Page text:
I thought it was high time the air got a little clearer regarding this whole metrics business. After all, which metrics to use and their relative importance is the universal question I can count on being asked by every manufacturer I visit.
There is no such thing as a "non-financial metric". If it isn't financial then who cares? The business exists to make money and all we care about is measuring how things impact our ability to do so.
What we have are a lot of financial metrics, and a lot of other things that are equally financial, only accounting hasn't figured out how they relate to money yet. Make no mistake, however. Things like on time delivery, employee turnover, cycle times, quality results and all of the rest are very much financial. If they had no impact on sales or costs no one would care about them.
The big problem isn't that accounting hasn't figured out how to dollarize them. No, the problem is a belief in many organizations and among many managers that, if we can't dollarize them, they can't be as important. In too many companies, numbers without dollar signs in front of them aren't viewed as bearing the same weight as those that do have them.
In this we are guilty of the self-centered arrogance of know-it-all teenagers. Armed with few life experiences and exposed to few places and cultures beyond their own neighborhood, they often go forth preaching to their parents, naively laying claim to the high moral and philosophical ground. Their views are often silly due to their vast ignorance of the world, but they don't know what they don't know, and operate on the assumption that anything they don't know is unimportant.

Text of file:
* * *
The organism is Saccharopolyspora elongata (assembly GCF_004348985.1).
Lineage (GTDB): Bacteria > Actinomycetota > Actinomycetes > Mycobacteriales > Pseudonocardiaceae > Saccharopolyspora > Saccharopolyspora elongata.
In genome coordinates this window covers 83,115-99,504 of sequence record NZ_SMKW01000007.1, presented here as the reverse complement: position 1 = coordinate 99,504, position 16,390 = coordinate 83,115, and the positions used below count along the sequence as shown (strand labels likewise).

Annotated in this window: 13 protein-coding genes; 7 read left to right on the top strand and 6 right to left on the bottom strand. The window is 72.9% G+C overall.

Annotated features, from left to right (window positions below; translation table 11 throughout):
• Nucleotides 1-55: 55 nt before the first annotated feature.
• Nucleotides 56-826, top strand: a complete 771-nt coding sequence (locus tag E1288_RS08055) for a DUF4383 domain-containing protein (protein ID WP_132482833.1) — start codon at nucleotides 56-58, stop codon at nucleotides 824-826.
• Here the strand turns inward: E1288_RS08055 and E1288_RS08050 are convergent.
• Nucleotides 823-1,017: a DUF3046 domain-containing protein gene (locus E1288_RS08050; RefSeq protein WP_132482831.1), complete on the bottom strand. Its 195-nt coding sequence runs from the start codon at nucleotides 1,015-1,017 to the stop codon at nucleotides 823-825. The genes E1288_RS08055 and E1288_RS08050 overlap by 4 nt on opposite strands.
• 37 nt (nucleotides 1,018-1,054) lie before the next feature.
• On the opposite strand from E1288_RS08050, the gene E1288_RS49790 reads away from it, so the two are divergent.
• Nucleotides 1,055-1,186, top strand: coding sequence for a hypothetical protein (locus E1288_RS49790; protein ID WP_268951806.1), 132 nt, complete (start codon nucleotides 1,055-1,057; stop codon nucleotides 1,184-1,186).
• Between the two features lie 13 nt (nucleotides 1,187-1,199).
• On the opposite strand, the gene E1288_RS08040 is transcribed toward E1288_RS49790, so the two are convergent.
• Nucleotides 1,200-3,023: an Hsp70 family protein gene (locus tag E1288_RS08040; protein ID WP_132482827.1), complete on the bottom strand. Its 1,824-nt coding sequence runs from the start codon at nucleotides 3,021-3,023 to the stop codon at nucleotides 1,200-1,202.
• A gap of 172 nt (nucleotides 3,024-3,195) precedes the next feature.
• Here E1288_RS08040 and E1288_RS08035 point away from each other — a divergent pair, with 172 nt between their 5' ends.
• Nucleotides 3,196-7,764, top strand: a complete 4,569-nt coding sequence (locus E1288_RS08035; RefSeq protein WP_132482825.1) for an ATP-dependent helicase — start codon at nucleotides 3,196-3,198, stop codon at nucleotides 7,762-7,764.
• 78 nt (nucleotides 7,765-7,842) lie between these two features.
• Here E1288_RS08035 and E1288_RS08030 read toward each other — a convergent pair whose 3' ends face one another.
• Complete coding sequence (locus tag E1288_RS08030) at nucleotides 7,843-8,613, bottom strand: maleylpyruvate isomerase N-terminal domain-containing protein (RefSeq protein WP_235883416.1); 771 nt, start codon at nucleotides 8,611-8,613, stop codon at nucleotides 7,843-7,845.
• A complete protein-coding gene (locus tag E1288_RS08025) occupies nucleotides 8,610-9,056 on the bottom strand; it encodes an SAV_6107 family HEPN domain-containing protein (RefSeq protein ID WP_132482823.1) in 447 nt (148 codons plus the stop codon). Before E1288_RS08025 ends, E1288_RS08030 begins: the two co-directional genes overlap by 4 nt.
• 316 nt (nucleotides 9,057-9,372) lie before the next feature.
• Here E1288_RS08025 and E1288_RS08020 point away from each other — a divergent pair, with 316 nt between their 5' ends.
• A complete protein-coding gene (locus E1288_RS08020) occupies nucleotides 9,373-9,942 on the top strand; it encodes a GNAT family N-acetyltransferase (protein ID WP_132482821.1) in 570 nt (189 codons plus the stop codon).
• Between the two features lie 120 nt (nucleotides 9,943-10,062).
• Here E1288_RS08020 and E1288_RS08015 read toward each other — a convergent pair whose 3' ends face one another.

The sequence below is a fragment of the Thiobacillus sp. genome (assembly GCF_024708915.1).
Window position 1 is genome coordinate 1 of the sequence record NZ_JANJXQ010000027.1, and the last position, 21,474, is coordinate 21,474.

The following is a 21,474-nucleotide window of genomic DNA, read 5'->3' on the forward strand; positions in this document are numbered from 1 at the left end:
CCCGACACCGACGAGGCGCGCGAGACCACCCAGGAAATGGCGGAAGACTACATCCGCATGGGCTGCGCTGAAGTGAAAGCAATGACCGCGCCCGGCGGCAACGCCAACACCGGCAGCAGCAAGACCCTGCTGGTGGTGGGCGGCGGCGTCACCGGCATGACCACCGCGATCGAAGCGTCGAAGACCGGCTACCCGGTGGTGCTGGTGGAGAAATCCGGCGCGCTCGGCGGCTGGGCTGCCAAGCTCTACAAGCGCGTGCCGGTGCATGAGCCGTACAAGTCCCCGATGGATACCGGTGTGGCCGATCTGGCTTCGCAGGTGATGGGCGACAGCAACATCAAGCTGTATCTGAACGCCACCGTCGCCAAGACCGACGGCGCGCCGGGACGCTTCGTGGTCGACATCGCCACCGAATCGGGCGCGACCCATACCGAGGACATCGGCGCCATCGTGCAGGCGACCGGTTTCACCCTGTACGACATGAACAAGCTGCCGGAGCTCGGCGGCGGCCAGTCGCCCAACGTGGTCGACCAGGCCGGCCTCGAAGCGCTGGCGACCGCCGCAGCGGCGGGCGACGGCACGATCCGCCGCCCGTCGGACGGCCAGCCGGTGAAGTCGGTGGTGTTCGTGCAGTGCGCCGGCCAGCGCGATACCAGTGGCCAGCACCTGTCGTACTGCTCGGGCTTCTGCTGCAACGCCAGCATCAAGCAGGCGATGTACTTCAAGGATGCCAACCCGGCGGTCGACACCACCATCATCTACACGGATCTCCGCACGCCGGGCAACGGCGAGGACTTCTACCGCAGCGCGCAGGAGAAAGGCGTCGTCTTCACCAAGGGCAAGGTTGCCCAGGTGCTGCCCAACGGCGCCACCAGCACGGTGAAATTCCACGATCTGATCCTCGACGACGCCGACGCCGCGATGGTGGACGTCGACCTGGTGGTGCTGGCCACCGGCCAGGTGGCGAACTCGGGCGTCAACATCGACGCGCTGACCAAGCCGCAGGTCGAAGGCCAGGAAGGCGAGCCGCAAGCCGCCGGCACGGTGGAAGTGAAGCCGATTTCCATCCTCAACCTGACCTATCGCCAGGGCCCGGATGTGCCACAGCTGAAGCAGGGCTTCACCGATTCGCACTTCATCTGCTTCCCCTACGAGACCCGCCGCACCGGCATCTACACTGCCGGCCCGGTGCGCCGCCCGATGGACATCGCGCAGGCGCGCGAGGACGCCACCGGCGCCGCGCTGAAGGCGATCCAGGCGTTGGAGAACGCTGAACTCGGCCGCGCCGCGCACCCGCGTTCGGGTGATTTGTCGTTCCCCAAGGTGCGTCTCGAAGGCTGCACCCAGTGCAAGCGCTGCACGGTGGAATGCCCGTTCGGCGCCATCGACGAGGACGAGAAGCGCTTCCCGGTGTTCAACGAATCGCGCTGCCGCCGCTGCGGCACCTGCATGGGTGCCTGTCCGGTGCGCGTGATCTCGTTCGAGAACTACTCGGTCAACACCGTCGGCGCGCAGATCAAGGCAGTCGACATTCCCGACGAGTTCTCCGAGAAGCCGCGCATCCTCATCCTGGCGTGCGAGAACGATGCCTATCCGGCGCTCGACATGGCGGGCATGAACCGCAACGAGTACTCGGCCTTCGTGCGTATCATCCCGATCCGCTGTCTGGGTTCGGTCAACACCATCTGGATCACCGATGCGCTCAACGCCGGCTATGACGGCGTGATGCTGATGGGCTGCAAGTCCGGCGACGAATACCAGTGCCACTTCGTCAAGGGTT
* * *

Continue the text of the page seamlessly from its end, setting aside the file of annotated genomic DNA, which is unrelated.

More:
The same is too often true with management. We cannot calculate the precise financial impact of changes in employee turnover rates or fluctuations in delivery performance, so we assume it must not be as important as concise cost figures. Too often, proposals to improve performance to these critical things accounting should know how to dollarize but doesn't are shot down because the people proposing the improvement cannot do accounting's job for them – that is to devise ways to determine a financial return from improving these measures.
Shame on managers who play along with this thinking. The existence of critical non-financial metrics is merely proof that management has more work to do, but certainly not proof that these things are not critical drivers of financial results.
While touring an aluminum extruder a few months ago I asked an operating manager why he thought accounting is so hung up with direct labor. His answer: "Because it's easy to count." He is absolutely correct. Accounting systems count the things that are easy – purchase prices and direct labor. The rest they either fudge with allocations or ignore all together, like delivery performance and quality levels. That is no way to run a business. The fact is that, in many cases – most cases probably – the things too difficult for accounting to quantify have a lot more to do with whether the company is going to succeed or not than the things accounting can dollarize.